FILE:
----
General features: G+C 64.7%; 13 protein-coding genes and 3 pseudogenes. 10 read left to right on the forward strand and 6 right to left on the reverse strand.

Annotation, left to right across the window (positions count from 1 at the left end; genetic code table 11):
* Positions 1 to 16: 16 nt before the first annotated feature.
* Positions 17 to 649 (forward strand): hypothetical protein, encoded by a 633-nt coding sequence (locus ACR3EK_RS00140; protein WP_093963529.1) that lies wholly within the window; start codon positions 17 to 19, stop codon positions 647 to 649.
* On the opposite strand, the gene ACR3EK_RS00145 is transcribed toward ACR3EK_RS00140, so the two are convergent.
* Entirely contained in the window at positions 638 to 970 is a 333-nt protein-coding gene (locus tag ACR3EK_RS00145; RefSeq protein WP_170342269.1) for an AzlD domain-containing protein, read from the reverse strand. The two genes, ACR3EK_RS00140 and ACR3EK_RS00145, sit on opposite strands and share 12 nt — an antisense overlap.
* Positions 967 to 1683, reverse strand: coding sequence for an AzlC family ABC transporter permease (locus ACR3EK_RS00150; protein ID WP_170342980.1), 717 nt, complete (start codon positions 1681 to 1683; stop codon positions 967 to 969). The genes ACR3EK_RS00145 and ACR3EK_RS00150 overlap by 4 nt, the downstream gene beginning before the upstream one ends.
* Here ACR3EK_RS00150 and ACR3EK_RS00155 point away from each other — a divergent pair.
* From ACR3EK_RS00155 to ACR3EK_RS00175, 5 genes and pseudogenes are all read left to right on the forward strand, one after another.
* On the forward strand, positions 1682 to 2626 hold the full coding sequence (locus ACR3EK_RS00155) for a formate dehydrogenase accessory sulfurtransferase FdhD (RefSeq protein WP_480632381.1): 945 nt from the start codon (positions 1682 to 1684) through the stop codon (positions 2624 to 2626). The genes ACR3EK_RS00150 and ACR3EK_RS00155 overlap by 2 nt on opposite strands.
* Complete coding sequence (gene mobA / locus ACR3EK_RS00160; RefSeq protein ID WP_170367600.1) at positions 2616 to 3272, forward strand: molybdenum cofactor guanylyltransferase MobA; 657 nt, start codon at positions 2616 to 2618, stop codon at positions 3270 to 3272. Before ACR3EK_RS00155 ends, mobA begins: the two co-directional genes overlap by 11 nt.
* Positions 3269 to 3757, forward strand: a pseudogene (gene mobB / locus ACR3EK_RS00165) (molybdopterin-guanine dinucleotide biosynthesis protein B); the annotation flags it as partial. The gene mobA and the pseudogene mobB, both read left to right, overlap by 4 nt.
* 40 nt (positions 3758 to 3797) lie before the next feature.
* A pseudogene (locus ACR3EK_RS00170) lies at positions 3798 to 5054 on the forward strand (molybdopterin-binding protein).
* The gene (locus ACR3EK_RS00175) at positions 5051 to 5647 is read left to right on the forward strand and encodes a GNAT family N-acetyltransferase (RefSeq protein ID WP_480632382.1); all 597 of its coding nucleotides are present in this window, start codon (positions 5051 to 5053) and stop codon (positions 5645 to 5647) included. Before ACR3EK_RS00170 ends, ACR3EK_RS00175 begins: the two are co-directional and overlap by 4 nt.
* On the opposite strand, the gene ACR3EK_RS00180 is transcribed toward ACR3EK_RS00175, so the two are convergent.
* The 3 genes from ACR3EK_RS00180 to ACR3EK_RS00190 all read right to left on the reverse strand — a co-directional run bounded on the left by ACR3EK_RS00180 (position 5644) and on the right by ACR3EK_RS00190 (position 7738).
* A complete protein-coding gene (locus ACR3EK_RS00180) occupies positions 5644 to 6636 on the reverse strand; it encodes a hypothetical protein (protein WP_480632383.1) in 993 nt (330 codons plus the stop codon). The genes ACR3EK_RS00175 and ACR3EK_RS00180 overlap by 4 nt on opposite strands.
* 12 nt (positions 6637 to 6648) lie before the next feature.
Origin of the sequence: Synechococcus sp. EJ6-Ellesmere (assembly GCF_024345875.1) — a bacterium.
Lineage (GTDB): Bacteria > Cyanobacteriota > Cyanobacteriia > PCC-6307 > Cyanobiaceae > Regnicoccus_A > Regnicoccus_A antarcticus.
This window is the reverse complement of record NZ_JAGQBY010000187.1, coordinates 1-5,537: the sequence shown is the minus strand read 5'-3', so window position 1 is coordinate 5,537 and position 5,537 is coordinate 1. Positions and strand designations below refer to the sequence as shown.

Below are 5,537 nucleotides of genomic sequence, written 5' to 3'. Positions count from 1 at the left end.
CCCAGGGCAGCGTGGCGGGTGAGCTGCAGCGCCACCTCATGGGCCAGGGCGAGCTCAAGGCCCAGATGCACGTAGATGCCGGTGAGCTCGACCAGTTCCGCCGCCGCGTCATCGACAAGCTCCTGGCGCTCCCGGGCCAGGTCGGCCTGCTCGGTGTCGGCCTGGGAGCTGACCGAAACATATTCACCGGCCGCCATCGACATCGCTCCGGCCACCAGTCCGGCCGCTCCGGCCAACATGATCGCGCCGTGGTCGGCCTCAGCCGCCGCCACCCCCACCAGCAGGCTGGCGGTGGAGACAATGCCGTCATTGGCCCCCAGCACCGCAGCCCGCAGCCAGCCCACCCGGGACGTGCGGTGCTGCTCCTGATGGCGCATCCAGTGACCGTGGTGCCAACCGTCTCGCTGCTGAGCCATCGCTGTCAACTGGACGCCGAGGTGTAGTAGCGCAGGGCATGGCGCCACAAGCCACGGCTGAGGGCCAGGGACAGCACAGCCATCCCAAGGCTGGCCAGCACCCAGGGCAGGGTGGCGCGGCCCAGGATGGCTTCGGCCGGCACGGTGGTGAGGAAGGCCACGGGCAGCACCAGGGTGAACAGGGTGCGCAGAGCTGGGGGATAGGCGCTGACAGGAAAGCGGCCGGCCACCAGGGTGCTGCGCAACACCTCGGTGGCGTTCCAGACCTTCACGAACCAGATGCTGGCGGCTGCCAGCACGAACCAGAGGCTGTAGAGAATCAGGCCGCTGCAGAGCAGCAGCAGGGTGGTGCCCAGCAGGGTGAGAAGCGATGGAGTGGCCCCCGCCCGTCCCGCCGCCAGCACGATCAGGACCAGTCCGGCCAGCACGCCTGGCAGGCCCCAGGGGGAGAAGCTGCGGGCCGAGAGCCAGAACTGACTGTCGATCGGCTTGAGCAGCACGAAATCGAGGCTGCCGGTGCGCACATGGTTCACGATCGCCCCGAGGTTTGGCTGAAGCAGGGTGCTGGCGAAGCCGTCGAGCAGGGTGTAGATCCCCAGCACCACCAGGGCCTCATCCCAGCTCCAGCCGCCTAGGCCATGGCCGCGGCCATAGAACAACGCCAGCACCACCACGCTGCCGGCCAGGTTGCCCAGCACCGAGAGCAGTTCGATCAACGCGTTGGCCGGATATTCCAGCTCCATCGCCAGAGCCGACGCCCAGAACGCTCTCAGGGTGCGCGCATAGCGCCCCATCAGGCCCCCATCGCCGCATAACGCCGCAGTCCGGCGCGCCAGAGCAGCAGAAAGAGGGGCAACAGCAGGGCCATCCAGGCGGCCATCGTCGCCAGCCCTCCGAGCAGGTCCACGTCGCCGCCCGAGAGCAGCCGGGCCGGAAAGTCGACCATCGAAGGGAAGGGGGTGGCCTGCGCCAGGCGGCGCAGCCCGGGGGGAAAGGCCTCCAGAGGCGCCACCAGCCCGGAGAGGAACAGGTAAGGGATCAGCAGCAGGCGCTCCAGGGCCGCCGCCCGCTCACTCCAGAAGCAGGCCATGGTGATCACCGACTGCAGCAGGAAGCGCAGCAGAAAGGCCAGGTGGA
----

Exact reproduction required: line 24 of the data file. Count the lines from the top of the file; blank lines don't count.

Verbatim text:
CCCAGGGCAGCGTGGCGGGTGAGCTGCAGCGCCACCTCATGGGCCAGGGCGAGCTCAAGGCCCAGATGCACGTAGATGCCGGTGAGCTCGACCAGTTCCGCCGCCGCGTCATCGACAAGCTCCTGGCGCTCCCGGGCCAGGTCGGCCTGCTCGGTGTCGGCCTGGGAGCTGACCGAAACATATTCACCGGCCGCCATCGACATCGCTCCGGCCACCAGTCCGGCCGCTCCGGCCAACATGATCGCGCCGTGGTCGGCCTCAGCCGCCGCCACCCCCACCAGCAGGCTGGCGGTGGAGACAATGCCGTCATTGGCCCCCAGCACCGCAGCCCGCAGCCAGCCCACCCGGGACGTGCGGTGCTGCTCCTGATGGCGCATCCAGTGACCGTGGTGCCAACCGTCTCGCTGCTGAGCCATCGCTGTCAACTGGACGCCGAGGTGTAGTAGCGCAGGGCATGGCGCCACAAGCCACGGCTGAGGGCCAGGGACAGCACAGCCATCCCAAGGCTGGCCAGCACCCAGGGCAGGGTGGCGCGGCCCAGGATGGCTTCGGCCGGCACGGTGGTGAGGAAGGCCACGGGCAGCACCAGGGTGAACAGGGTGCGCAGAGCTGGGGGATAGGCGCTGACAGGAAAGCGGCCGGCCACCAGGGTGCTGCGCAACACCTCGGTGGCGTTCCAGACCTTCACGAACCAGATGCTGGCGGCTGCCAGCACGAACCAGAGGCTGTAGAGAATCAGGCCGCTGCAGAGCAGCAGCAGGGTGGTGCCCAGCAGGGTGAGAAGCGATGGAGTGGCCCCCGCCCGTCCCGCCGCCAGCACGATCAGGACCAGTCCGGCCAGCACGCCTGGCAGGCCCCAGGGGGAGAAGCTGCGGGCCGAGAGCCAGAACTGACTGTCGATCGGCTTGAGCAGCACGAAATCGAGGCTGCCGGTGCGCACATGGTTCACGATCGCCCCGAGGTTTGGCTGAAGCAGGGTGCTGGCGAAGCCGTCGAGCAGGGTGTAGATCCCCAGCACCACCAGGGCCTCATCCCAGCTCCAGCCGCCTAGGCCATGGCCGCGGCCATAGAACAACGCCAGCACCACCACGCTGCCGGCCAGGTTGCCCAGCACCGAGAGCAGTTCGATCAACGCGTTGGCCGGATATTCCAGCTCCATCGCCAGAGCCGACGCCCAGAACGCTCTCAGGGTGCGCGCATAGCGCCCCATCAGGCCCCCATCGCCGCATAACGCCGCAGTCCGGCGCGCCAGAGCAGCAGAAAGAGGGGCAACAGCAGGGCCATCCAGGCGGCCATCGTCGCCAGCCCTCCGAGCAGGTCCACGTCGCCGCCCGAGAGCAGCCGGGCCGGAAAGTCGACCATCGAAGGGAAGGGGGTGGCCTGCGCCAGGCGGCGCAGCCCGGGGGGAAAGGCCTCCAGAGGCGCCACCAGCCCGGAGAGGAACAGGTAAGGGATCAGCAGCAGGCGCTCCAGGGCCGCCGCCCGCTCACTCCAGAAGCAGGCCATGGTGATCACCGACTGCAGCAGGAAGCGCAGCAGAAAGGCCAGGTGGA